Are wall and floor tile the same thing? While there is some overlap, differences make one tile better for walls and another tile better for floors.
What's the official definition for "wall tile" or "floor tile"?
Tile manufacturers often categorize tiles as wall and/or floor tiles on their websites. For example, Ann Sacks lists its Athens Gray Field as being right for both wall and floor. Yet its Chrysalis Mosaic is only for wall installations.
Unfortunately, some tile companies do not designate their tiles by surface and this gets confusing.
COF ratings are one thing that "define" which tile goes on wall or floor.
Every ceramic or porcelain tile has a certain COF rating. Floor tiles must have a minimum level of friction to make it safe to walk on. This is called Coefficient of Friction or COF, with higher numbers representing more friction. Wall tiles can be as slick as glass (often it literally is glass) because friction doesn't matter. As long as the tile has a COF of 0.50 or greater, the tile can be used on interior floors. Exterior paver tile goes even higher, up to COF 0.60.
PEI ratings are the second factor the define hardness and durability.
The Porcelain Enamel Institute (PEI) issues five classes of PEI ratings that tile companies can use if they wish. Ratings range from Class 1 (No foot traffic, walls only) to Class 5 (Heavy-duty foot traffic, as found in commercial settings).
PEI ratings are usually buried within each tile's specifications and are the only true determiner of where a tile can be used.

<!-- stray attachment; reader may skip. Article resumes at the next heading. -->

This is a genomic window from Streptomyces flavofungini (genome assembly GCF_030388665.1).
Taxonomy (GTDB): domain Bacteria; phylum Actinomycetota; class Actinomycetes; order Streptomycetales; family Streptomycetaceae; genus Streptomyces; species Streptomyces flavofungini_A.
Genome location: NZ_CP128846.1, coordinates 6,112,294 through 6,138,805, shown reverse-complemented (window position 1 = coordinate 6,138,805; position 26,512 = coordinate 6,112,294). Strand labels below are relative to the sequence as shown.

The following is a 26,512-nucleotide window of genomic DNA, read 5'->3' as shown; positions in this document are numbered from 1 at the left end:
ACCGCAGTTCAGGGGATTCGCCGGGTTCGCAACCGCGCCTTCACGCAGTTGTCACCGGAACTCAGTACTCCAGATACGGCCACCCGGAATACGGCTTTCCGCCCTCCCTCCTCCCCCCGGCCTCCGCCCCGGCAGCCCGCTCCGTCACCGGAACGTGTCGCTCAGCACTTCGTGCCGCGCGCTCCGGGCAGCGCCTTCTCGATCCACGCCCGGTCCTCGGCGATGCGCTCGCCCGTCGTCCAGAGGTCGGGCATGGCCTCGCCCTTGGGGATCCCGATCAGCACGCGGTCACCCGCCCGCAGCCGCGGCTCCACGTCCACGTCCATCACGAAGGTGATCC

Rule of thumb: never use wall tile for floors.
In a nutshell, tile that has been rated as right for floors can always be used on walls. But the opposite--using wall tile on floors--would not work.
When we say that floor tile can be used on walls, this is only from a functional standpoint. Reasons listed below clarify why you don't want to do this even though technically you can do this.
Wall tile is often softer and less durable than floor tile.
Nobody expects to walk on the wall. Because wall tile usually does not stand up to the abuse of floor tile, it tends to be softer or more prone to breaking. The best example of this is glass tile, which is very brittle and will not last long as a floor material before breaking. But glass' fragile nature doesn't matter on walls, where abuse is not as likely.
Designers recommend smaller tile for walls.
Yes, small tiles are often used on floors. A classic example are 1" hexagonal mosaics that often are installed on bathroom floors. Floor tile can range up to 12" square to 18" or even more. Because of its visible nature and the difficulty of installing wall tile on a vertical surface, wall tile tends to be around 4" x 4" or smaller. As an extreme example, try to imagine 18" square floor tile used on walls: it would look garish and overpowering.
Vitreous surfaces are needed for walls that experience lots of water.
Tile, when installed on walls, is most often installed on shower and bathtub walls.
With this high concentration of water, the hard, glazed surface (vitreous) of wall tile is most favorable. By contrast, an absorbent tile such as terracotta or quarry tile can be used on the horizontal floor surface, but would never be used as a wall tile.
Specialty wall tile pieces are more often found on walls, too.
Wall tile lends itself to extra embellishments that are found less often in the floor tile. Bands, borders, and listellos are often found in wall tile installations to improve the look and reduce the visual monotony of these installations.
Exotic materials? Wall tile has it covered.
Unusual and exotic tile materials are more often installed on walls than on floors. We have already mentioned glass as a great wall tile, but also consider leather, tin, stainless steel, and honed natural stone.